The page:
Scientists may be closing in on a way to let consumers savor the sweet taste of cake, cookies and other culinary delights without the sugar rush. Researchers have found that several natural aromatic molecules, associated with odor compounds in foods, could be used to trick our brains into believing that desserts and other foods contain more fat, sugar or salt than they actually do.
Most consumers know that they should be eating more healthful foods made with reduced amounts of fat, sugar and salt. But this is problematic because these are the very ingredients that make many of the foods we like taste so delicious. Scientists believe aromas can help compensate for the reduction of fat, sugar and salt in healthful foods and make them more appealing to consumers.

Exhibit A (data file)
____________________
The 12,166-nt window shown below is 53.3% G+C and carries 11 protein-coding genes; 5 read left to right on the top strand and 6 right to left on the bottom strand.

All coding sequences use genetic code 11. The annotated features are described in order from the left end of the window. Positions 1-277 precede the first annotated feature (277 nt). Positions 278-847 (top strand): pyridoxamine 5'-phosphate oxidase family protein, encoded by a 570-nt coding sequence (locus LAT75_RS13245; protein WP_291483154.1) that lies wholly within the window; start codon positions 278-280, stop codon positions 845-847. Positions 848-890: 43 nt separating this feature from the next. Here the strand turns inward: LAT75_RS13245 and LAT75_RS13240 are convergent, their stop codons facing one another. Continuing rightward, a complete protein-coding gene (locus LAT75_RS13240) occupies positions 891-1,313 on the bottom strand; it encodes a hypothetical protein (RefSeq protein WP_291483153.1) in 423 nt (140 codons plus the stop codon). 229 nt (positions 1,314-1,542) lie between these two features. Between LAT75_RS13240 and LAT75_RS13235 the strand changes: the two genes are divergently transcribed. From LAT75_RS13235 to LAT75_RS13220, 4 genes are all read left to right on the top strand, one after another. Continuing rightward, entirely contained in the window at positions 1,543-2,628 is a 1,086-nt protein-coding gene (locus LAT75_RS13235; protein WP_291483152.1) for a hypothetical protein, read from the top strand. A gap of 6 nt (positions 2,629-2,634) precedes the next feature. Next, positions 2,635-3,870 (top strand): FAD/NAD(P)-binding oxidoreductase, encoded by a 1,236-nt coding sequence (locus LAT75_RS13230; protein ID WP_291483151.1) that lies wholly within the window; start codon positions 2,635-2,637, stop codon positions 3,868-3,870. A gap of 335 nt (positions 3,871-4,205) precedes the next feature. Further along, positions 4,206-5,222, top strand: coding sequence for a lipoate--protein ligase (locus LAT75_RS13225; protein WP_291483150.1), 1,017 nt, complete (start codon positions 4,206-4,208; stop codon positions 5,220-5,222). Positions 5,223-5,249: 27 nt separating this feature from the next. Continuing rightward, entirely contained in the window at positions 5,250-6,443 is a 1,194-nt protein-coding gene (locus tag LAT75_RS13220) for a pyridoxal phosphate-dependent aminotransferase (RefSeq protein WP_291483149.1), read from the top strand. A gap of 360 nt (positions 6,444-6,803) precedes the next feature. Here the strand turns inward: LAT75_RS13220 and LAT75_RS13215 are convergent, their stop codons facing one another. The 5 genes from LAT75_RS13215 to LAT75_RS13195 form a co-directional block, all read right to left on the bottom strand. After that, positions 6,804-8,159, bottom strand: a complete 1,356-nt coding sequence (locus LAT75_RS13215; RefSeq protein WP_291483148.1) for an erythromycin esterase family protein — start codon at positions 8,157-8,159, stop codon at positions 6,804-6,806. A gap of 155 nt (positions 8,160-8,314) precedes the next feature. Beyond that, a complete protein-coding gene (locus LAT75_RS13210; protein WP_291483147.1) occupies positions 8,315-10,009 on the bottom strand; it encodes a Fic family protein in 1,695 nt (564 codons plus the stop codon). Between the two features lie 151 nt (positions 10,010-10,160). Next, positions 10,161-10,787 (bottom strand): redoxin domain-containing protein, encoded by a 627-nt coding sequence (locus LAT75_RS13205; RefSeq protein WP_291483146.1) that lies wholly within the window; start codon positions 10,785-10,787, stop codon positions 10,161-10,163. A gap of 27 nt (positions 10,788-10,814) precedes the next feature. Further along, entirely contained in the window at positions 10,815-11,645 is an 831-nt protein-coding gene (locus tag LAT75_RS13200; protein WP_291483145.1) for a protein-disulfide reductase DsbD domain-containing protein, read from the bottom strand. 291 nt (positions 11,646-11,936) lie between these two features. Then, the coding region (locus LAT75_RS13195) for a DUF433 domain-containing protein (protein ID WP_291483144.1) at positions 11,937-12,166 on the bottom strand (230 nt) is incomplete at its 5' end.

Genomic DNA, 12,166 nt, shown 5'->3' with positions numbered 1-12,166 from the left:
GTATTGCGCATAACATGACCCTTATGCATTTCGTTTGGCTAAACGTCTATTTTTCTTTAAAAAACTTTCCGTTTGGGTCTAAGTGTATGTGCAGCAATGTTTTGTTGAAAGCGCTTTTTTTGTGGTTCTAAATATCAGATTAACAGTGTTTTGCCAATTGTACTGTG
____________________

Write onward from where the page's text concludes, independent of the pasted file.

Aroma plays a vital role in how we perceive food: you can try this out, by pinching your nose closed while you eat; chances are you will not be able to taste anything. Based on this fact, food companies have long used chemical aromatics, essential oils and botanical extracts to enhance the flavor of food and beverages to boost sales.
Recently, scientists have turned their attention to using aromas to improve the taste of foods made with reduced amounts of fat, sugar and salt, which many consumers normally avoid because of the bland flavor. By optimizing the food reformulation process, scientists hope to allow the food industry to produce food that is healthy and well-liked by consumers.